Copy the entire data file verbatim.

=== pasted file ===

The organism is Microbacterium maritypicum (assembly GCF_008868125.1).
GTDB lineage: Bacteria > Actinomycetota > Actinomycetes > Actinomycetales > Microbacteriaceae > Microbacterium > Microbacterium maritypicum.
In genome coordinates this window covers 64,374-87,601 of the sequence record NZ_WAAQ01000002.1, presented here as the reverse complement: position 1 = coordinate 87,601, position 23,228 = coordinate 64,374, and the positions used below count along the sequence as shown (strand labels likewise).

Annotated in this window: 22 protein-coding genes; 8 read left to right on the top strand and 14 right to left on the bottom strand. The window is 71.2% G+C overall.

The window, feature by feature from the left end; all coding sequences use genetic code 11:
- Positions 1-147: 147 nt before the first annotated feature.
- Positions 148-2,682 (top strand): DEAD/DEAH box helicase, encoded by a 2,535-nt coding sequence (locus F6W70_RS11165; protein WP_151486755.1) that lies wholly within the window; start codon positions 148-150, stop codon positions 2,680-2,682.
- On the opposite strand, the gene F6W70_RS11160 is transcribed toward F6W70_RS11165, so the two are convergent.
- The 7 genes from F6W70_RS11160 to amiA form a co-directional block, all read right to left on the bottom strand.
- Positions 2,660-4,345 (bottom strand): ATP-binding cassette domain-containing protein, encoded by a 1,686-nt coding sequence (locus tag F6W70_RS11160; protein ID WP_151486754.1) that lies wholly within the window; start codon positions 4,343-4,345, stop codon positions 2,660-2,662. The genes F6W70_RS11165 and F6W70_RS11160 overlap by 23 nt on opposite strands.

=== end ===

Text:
The organism is Microbacterium maritypicum (assembly GCF_008868125.1).
GTDB lineage: Bacteria > Actinomycetota > Actinomycetes > Actinomycetales > Microbacteriaceae > Microbacterium > Microbacterium maritypicum.
In genome coordinates this window covers 64,374-87,601 of the sequence record NZ_WAAQ01000002.1, presented here as the reverse complement: position 1 = coordinate 87,601, position 23,228 = coordinate 64,374, and the positions used below count along the sequence as shown (strand labels likewise).

Annotated in this window: 22 protein-coding genes; 8 read left to right on the top strand and 14 right to left on the bottom strand. The window is 71.2% G+C overall.

The window, feature by feature from the left end; all coding sequences use genetic code 11:
- Positions 1-147: 147 nt before the first annotated feature.
- Positions 148-2,682 (top strand): DEAD/DEAH box helicase, encoded by a 2,535-nt coding sequence (locus F6W70_RS11165; protein WP_151486755.1) that lies wholly within the window; start codon positions 148-150, stop codon positions 2,680-2,682.
- On the opposite strand, the gene F6W70_RS11160 is transcribed toward F6W70_RS11165, so the two are convergent.
- The 7 genes from F6W70_RS11160 to amiA form a co-directional block, all read right to left on the bottom strand.
- Positions 2,660-4,345 (bottom strand): ATP-binding cassette domain-containing protein, encoded by a 1,686-nt coding sequence (locus tag F6W70_RS11160; protein ID WP_151486754.1) that lies wholly within the window; start codon positions 4,343-4,345, stop codon positions 2,660-2,662. The genes F6W70_RS11165 and F6W70_RS11160 overlap by 23 nt on opposite strands.